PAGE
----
WUSF Focus Artist of the Week: James Moody

Photo: NPR.

All this week on All Night Jazz we’ll celebrate the music of tenor saxophone legend James Moody.

Though born on March 26, 1925, in Savanah, Georgia, Moody grew up in New Jersey listening to the Count Basie Orchestra on the radio.

He joined the Army in the ‘40s and played in their segregated big band. After the war he played bebop with Dizzy Gillespie, establishing a long time relationship. He departed for Europe in the early ‘50s where he recorded the song “I’m in the Mood For Love.”

His famous solo from the song was adapted by the then fledgling vocalese master Eddie Jefferson and recorded by singer King Pleasure as “Moody’s Mood For Love.” It became an unexpected, yet enduring hit and was part of Moody’s repertoire until his death at the age of 85 in 2010.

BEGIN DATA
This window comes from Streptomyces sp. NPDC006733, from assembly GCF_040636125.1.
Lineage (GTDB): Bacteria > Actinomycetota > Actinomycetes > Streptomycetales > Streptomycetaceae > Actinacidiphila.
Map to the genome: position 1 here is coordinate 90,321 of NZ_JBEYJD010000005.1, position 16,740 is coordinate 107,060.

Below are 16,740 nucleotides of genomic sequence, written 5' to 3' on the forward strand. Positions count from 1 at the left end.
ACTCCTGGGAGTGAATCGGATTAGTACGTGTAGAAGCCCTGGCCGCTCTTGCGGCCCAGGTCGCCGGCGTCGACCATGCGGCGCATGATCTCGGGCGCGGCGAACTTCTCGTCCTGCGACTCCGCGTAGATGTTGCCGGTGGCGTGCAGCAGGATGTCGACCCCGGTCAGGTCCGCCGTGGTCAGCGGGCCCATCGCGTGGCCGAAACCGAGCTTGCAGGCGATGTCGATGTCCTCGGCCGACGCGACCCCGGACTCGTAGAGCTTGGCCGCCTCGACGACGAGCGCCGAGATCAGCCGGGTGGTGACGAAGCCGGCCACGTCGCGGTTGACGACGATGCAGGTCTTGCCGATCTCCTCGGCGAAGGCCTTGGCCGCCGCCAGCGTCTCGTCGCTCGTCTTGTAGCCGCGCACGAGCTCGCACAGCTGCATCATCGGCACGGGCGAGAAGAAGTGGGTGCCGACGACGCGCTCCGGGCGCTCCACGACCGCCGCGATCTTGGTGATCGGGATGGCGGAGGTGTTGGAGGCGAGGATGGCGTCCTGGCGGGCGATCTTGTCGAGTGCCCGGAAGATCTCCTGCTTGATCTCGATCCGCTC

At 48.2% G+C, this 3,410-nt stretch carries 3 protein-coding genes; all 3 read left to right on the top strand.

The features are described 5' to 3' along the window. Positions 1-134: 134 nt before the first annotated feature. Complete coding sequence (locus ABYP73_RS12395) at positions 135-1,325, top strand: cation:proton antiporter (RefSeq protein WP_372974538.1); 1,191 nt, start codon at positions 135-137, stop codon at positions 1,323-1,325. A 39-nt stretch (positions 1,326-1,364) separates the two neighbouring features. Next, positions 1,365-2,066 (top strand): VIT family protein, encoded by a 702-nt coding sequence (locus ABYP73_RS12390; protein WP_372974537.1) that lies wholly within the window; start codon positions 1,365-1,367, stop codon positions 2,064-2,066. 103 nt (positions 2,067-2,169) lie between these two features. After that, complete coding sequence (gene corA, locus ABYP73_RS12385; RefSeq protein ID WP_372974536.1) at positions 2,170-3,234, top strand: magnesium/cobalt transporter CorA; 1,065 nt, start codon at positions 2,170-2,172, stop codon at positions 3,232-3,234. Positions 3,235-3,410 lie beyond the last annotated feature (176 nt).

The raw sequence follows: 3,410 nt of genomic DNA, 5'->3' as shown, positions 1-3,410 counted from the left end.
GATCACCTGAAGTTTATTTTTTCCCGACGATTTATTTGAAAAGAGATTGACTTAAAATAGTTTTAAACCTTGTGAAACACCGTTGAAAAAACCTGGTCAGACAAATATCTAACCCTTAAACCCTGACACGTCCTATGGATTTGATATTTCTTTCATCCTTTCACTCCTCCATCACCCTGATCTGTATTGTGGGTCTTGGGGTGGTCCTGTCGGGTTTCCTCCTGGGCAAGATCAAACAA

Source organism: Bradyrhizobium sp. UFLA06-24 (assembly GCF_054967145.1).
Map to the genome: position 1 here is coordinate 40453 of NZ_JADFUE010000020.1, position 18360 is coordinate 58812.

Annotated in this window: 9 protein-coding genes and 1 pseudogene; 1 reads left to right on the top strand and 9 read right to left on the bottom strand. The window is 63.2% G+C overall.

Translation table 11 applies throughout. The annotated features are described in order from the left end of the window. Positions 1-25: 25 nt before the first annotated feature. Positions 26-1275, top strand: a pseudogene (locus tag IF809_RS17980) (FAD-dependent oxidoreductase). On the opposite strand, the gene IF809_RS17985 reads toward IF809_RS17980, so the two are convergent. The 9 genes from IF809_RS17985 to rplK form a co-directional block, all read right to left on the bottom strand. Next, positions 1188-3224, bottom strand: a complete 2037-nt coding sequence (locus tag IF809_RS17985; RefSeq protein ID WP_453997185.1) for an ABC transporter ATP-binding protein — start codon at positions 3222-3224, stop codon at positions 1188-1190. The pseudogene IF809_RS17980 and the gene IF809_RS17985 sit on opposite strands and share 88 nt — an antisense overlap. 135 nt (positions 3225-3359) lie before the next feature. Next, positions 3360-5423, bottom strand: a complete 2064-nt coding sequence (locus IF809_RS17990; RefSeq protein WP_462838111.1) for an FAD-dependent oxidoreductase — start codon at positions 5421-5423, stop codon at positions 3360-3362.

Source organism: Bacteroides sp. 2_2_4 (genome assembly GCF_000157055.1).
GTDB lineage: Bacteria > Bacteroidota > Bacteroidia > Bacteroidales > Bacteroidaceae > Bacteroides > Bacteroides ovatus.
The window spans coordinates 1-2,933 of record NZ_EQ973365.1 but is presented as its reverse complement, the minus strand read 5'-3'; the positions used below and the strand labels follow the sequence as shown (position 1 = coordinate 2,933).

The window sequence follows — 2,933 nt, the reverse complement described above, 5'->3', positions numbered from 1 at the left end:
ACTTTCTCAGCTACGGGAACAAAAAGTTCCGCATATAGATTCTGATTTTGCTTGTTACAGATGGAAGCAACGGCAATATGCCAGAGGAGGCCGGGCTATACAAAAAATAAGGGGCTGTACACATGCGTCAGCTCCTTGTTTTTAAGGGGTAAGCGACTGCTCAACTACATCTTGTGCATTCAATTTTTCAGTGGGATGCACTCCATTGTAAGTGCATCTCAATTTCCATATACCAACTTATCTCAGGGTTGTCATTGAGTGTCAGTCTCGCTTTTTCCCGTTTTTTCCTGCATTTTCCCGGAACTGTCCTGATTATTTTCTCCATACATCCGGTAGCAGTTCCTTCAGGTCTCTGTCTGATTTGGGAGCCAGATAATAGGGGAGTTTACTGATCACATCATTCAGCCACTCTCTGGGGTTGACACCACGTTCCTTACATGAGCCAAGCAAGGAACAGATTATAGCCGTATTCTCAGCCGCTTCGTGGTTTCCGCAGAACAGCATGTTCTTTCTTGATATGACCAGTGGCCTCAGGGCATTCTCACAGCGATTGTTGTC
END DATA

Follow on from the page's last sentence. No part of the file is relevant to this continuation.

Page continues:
Not only was Moody an outstanding tenor and alto saxophonist, he was also an accomplished flautist and occasional vocalist. An NEA Jazz Master, Moody continued to work with Gillespie throughout his career as well as fellow NEA Jazz Master, Kenny Barron, Gene Ammons, Sonny Stitt and many others.

He was also a member of the United Nations Jazz Orchestra. Moody released scores of recordings as a leader during his lifetime and received a Best Jazz Album Grammy Award just after his passing.

We’ll hear the saxophone and flute of James Moody all week long on All Night Jazz.